You can't quite call them French fries; they're a little slab-like and not quite fluffy.
There's an education to be had here. The potatoes were not a flaky, Russet kind of variety. Almost impossible to find those at the farmers market in these parts.
Also the potatoes were on their last little potato legs, going sort of flabby. Pretty hard to resurrect with a spa treatment of hot grease, but one had hopes.
Finally, if the cuts had been more slender, there's a chance they might have crisped up better in the frying.
Oh, I forgot to tell you about the frying. Cranky used decidedly non-copious amounts of leaf lard (smoke 'em if you got 'em!). This was not deep frying at all. This was skillet fries. And when all the variables line up just right, you will get perfect French fries. I know. I've had some.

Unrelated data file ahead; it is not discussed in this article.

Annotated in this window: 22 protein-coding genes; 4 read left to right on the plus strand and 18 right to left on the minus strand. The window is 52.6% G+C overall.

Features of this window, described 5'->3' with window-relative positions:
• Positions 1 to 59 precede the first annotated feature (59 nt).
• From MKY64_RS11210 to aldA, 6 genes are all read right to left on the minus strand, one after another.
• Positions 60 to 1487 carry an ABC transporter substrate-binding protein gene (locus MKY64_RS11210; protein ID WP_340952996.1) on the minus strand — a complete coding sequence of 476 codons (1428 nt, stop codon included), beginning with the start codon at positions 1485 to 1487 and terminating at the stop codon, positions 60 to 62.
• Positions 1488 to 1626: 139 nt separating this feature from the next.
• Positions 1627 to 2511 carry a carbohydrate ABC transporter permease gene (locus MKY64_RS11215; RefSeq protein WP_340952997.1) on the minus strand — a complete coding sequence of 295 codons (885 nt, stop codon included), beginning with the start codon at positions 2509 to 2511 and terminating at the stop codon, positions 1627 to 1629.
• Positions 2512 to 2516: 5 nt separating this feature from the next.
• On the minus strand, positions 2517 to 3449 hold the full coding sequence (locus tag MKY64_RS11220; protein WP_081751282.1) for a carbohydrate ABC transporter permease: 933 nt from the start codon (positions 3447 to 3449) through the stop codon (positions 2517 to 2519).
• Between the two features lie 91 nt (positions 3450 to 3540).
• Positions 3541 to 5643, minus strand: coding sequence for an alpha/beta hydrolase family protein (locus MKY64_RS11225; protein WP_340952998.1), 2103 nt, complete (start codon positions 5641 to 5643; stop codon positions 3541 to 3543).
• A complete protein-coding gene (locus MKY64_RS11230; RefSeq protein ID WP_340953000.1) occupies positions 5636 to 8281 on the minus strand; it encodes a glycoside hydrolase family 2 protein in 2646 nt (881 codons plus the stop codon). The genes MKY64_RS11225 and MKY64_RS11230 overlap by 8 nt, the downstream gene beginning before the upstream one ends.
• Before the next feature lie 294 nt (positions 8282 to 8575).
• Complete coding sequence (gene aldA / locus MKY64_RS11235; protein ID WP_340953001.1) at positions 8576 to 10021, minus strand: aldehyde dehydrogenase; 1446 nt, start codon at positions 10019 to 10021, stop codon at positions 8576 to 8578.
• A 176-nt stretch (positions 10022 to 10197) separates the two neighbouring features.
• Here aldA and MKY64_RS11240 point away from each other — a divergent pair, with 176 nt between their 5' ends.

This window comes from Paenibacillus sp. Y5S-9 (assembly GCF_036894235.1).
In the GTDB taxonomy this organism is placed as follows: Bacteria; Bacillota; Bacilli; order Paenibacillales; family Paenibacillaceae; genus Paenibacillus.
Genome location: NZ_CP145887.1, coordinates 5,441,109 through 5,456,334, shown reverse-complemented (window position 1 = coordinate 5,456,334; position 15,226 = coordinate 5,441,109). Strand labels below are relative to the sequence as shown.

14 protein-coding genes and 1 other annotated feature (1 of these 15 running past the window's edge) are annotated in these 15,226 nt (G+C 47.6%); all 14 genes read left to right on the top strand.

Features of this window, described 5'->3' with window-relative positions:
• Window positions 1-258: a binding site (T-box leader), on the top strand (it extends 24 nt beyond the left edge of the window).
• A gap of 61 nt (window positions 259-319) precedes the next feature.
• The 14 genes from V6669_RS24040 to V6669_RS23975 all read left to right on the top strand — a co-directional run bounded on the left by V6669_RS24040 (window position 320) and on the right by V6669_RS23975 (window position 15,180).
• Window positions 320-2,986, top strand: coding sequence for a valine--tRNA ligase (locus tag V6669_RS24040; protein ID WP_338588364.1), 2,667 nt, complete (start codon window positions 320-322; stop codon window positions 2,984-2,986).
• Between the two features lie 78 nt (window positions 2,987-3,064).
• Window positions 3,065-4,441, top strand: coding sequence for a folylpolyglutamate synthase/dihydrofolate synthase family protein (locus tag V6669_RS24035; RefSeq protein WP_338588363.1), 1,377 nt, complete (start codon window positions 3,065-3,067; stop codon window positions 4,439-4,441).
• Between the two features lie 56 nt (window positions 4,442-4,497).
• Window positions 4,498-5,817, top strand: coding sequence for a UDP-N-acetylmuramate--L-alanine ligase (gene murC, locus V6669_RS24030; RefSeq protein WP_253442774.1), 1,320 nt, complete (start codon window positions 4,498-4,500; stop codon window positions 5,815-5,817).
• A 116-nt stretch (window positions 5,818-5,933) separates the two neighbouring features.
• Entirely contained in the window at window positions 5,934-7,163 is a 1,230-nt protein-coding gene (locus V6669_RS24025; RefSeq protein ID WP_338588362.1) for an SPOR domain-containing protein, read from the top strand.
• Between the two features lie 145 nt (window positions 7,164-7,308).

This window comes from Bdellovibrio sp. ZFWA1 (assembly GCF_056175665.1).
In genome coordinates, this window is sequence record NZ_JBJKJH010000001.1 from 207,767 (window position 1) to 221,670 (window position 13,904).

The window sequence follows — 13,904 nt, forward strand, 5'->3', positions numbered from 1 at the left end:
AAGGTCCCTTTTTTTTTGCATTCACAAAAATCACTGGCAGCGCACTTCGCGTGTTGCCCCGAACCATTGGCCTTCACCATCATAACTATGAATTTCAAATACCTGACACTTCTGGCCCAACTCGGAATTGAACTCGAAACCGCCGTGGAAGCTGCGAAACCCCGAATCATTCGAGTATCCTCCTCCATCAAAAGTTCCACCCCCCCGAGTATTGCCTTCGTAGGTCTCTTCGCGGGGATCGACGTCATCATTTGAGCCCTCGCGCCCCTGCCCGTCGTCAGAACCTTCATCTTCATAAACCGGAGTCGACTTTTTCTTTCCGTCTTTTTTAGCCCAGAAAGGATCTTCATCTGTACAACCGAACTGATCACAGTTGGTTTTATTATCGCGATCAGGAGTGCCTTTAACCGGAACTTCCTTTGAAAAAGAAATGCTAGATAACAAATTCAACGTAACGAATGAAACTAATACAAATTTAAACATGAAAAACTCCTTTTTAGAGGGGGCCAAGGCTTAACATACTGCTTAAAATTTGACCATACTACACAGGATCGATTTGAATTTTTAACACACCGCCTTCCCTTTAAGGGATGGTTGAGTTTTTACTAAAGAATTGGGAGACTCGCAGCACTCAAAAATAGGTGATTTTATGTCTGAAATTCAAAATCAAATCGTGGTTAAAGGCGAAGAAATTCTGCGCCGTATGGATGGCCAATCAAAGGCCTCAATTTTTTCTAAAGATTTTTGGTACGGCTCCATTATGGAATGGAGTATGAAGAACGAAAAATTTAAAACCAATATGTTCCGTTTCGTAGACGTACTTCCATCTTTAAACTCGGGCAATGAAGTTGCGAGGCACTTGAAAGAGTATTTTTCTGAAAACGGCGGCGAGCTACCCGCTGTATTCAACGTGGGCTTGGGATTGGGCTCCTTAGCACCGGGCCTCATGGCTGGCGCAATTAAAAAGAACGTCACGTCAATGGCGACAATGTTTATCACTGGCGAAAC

But I'm not here to talk about the fries. Well, obviously I am. Um, see that petite pale brown drizzle on the plate at about 5:00?
That's homemade malt vinegar, and it's fantastic.
I've made lots and lots of vinegars, and I love them all, but the malt is the best I've ever come up with, and it's easy as flipping the cap off a bottle of Guinness.
I added a teaspoon or so of some very active vinegar with a huge mother (couldn't get the mother out the neck of the bottle), topped the beer bottle with a loose foil lid (oxygen, good; spores and dust, bad), and left it out, unbothered, for four months, maybe five.
That's a long time to wait (good thing I have a pantry full of homemade vinegars), but it's worth it. The fermentation develops to a very sophisticated state, and minute amounts of evaporation are occurring so the resulting vinegar is a little bit concentrated.
The flavor, though. I have to thank Mr. Guinness for that.
I'm going to start a batch of new batches soon. Christmas is four months away!